To assuage concerns of drug misuse, advocates have pointed to France’s approach in the mid-1990s, when buprenorphine was first approved for use there. With no limits on who could prescribe the drug, overdose deaths fell by nearly 80 percent between 1994 and 2002. The successes were credited in large part to aggressive buprenorphine prescribing, though the country did contend with some buprenorphine trafficking and illegal sales.
The prevalence of HIV, which is often associated with injection drug use, also dropped from one-quarter of all injection drug users to just 6% by 2010.
American advocates say their objectives are largely the same: to mainstream addiction treatment and allow patients to obtain medication from their own doctor instead of a convoluted referral process.
Patients who use nonprescribed buprenorphine could even be more likely to succeed in treatment, said Dr. Sarah Wakeman, an addiction medicine specialist at Massachusetts General Hospital.
“The vast majority of patients now that I start on buprenorphine have tried it before on the street, mostly as a means of addiction treatment,” she said, pointing to research that suggests better outcomes for patients who had tried buprenorphine in nonclinical settings (and therefore obtained it illegally).
But arguing that diversion of a controlled substance can yield positive public health outcomes, Wakeman acknowledged, can prove politically tricky.
“We want people to be getting medication from health care providers,” she said. “The question with buprenorphine diversion is how you best reduce its nonprescribed use — and the answer is probably expanding access to treatment.”
Others have questioned whether physicians prescribing the drug without training could increase rates of patient harm, particularly if some started to take dangerous combinations of opioid-based drugs and anxiety medicines or alcohol. Prescriptions for treatment drugs, they also argue, should be coupled with services like psychosocial counseling.
“I’m not saying to you, let people die rather than let them get access,” said Mark Parrino, a longtime advocate and president of the American Association for the Treatment of Opioid Dependence, a group representing providers of methadone, an addiction-treatment and pain drug regulated even more tightly than buprenorphine. “My view is, if they get access, make sure you’re building in systemic responses that they will at some point get more than the medication.”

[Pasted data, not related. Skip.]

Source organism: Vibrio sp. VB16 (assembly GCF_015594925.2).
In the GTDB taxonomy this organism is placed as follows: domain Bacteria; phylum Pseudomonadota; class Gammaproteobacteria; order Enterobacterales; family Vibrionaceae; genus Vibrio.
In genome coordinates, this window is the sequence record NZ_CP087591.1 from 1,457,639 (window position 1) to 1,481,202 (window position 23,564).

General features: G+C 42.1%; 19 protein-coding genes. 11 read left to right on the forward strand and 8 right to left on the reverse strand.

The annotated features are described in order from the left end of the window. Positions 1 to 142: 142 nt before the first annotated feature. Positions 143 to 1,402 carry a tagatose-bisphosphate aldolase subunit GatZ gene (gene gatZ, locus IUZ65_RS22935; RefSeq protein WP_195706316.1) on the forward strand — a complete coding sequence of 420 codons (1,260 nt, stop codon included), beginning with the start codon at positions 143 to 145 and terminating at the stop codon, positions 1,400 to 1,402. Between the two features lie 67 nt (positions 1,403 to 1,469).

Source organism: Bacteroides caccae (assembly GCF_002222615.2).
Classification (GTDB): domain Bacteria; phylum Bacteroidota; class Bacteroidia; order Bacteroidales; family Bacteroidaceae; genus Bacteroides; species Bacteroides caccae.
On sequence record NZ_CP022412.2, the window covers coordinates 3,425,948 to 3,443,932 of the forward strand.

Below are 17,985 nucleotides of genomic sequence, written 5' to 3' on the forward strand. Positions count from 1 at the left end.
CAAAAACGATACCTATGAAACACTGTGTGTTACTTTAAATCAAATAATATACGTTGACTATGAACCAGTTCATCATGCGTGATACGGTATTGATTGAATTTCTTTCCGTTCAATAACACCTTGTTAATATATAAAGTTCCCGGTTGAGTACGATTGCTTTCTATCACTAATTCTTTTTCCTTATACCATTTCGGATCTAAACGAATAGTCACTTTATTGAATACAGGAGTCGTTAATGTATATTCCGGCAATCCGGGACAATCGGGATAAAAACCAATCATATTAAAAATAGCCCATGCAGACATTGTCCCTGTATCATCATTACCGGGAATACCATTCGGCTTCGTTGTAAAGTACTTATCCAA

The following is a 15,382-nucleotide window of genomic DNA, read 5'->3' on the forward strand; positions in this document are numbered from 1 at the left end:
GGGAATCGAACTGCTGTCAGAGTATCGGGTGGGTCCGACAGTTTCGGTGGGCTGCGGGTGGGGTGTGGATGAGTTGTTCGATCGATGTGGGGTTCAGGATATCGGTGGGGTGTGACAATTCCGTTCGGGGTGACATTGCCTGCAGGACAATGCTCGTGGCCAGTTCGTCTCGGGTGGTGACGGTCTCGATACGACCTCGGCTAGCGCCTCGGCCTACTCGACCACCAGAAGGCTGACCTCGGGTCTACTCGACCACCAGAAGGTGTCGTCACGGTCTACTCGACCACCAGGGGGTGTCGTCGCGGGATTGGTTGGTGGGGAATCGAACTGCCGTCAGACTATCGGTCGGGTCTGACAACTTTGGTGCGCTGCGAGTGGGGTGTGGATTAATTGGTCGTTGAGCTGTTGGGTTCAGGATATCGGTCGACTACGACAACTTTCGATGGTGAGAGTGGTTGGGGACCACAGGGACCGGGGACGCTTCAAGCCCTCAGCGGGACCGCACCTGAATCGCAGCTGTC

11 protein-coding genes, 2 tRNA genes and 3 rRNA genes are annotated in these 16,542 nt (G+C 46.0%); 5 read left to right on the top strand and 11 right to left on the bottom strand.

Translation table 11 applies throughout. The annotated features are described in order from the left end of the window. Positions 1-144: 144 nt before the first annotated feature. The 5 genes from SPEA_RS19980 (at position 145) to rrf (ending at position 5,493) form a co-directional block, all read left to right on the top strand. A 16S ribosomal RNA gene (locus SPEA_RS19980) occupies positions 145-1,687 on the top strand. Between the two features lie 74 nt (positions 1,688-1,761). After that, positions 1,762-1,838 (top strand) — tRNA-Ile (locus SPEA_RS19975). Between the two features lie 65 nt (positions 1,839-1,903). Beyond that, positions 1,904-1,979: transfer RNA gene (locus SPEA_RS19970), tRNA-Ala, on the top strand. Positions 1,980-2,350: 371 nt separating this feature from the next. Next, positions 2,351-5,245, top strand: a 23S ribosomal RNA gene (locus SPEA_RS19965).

The division between groups like ASAM and a newer wave of addiction doctors like Wakeman has led to fears that the buprenorphine-expansion effort could resurface long-simmering tensions between providers of the few treatment drugs.
Recently, the Massachusetts drug maker Alkermes has aggressively marketed its addiction-treatment medication Vivitrol — which is not an opioid — as a “non-addictive” medication, attempting to draw a contrast with its two competitor, opioid-based medications.
And in the early 2000s, when buprenorphine was first approved, some treatment advocates, including AATOD and other methadone providers, lobbied to keep buprenorphine tightly restricted. Initially, physicians waivered to prescribe the drug could only treat 30 patients — a cap later relaxed to 100, then 275.
Tim Condon, who worked as the associate director for science policy at the National Institute on Drug Abuse, said it took substantial advocacy to prevent the DEA from classifying buprenorphine as a Schedule II drug, which would have prevented doctors from prescribing it in office-based settings.
But the limited risk associated with buprenorphine, some experts argue, does not justify an aggressive law-enforcement response or maintaining tighter regulations than for potentially addictive pain drugs.
“There are two things we should worry about,” Kolodny said. “Whether a diverted opioid is going to increase the incidence of opioid addiction, and whether or not the diverted opioid is killing people. And in the case of buprenorphine, the answer for both is no.”